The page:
Brushing Up on Dental Health
Help your puppy stay healthy by keeping his teeth in tip-top shape.
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What should I look for? "Generally, I find that owners are pretty good about catching tooth problems, because of their own experience with dentists. You need to use common sense," Dr. Luskin says. He explains that symptoms such as redness, swelling, pain or a bad smell are all warning signs of a dental problem.
Although it is unlikely for a puppy, "blood on the toothbrush means some periodontal disease is starting," Dr. Niemiec says. Of course, if your pup is losing its puppy teeth, a small amount of blood on the toothbrush may be normal. "If you see loose [adult] teeth, swellings or growths, broken teeth or anything else you don't like, it's time to visit your vet," Dr. Niemiec says.
Symptoms of dental problems may not always be obvious. Look for clues in your dog's general behavior, such as a change in head position, an off bite, dropping food, pawing at the mouth, difficulty chewing and an aversion to being patted on the head. If your puppy is usually comfortable with brushing and suddenly stops allowing it, your pup might be experiencing oral discomfort.
"Dogs will usually eat through pain, so there's seldom a loss of appetite," Dr. Niemiec explains. "Eighty percent of America's dogs [according to the AVDS] need dental attention [including home care, professional cleaning, root canals and extractions], but there are usually no obvious outward signs of this. So many owners have a hard time believing there's anything wrong. They'll insist that their dog is fine. But after dental surgery, they'll come back and say, 'I can't believe it! He's like a puppy again!'"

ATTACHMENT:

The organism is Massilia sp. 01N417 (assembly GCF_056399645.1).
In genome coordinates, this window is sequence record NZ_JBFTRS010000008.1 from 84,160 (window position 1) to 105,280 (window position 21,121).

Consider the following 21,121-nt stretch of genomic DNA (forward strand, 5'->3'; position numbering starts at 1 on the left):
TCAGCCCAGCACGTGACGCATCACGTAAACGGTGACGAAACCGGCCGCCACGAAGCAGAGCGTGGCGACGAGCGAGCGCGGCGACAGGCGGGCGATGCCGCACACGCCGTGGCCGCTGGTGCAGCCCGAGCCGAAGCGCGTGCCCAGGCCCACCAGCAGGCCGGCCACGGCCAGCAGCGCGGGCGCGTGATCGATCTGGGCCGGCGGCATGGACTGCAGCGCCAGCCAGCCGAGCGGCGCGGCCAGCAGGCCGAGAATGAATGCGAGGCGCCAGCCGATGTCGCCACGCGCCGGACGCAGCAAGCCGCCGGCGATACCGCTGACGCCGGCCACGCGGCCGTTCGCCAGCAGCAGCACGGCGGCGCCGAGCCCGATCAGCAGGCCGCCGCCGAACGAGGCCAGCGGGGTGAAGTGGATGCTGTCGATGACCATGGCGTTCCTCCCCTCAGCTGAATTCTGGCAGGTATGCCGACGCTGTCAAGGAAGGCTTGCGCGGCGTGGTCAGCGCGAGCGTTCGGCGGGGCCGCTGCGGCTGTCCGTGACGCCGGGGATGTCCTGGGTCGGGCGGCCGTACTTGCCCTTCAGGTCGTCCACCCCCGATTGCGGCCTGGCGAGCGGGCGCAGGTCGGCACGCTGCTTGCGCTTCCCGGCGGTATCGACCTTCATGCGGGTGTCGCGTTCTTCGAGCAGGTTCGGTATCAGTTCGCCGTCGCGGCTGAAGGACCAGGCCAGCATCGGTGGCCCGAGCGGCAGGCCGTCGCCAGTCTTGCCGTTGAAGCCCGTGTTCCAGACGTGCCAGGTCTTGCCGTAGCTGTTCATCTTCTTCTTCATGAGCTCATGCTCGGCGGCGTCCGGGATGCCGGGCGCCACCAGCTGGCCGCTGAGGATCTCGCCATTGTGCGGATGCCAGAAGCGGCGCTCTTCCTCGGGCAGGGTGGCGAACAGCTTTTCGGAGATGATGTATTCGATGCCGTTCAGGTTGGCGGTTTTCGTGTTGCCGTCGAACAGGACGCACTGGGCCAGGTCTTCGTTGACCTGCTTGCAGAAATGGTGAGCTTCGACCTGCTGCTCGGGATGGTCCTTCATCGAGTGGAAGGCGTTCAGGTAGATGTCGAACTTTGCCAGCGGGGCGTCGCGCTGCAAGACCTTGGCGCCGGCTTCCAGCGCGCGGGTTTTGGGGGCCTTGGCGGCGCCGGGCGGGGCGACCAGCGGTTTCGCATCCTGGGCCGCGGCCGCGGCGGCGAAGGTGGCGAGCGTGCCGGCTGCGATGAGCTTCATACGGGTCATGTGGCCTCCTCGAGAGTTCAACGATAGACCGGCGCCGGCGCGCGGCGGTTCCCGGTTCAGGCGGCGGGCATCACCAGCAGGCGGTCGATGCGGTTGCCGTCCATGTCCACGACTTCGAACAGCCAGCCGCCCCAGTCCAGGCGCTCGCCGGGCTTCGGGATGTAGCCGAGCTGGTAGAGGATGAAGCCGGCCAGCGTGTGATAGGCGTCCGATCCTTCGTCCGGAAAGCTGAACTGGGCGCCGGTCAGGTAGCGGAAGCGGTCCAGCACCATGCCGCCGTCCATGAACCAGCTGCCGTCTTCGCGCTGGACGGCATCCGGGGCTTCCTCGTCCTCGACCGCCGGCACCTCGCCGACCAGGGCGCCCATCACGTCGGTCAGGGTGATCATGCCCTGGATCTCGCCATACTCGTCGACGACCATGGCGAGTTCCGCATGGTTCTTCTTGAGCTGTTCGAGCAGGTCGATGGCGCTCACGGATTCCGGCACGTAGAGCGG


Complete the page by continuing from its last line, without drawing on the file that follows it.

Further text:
Dental problems can also cause a dog to behave differently if it is experiencing discomfort or pain. "Some owners will give up a dog or have it put down when the animal experiences a sudden personality change," Dr. Sitzman says. "They don't realize that the problem may simply be due to bad teeth. I saw a Soft-Coated Wheaten Terrier whose owner complained that he tried to bite whenever he was patted. When I examined the dog, I found an incisor [tooth in the front of the mouth] sticking up and through the roof of the mouth."
Puppy teeth are often healthy, but sometimes problems do occur. "Puppies have fewer teeth than adult dogs, so there's usually not much tartar," says Kenneth Lyon, D.V.M., Dipl. AVDC, who practices veterinary dentistry at the Mesa Veterinary Hospital in Mesa, Arizona. "However, with longhaired breeds, the hair [can get in the mouth while eating and] will often wrap around the teeth, and act as a wick for bacteria buildup," Dr. Lyon says. "Puppy teeth are also smaller, sharper and more susceptible to fracture than [adult] dog teeth," he continues. "When a break occurs, pulp tissue [inner tissue of the tooth] is exposed, allowing bacteria to get in and cause root abscesses [pockets of infection] or damage to permanent teeth."
Next Step: When to See the Vet
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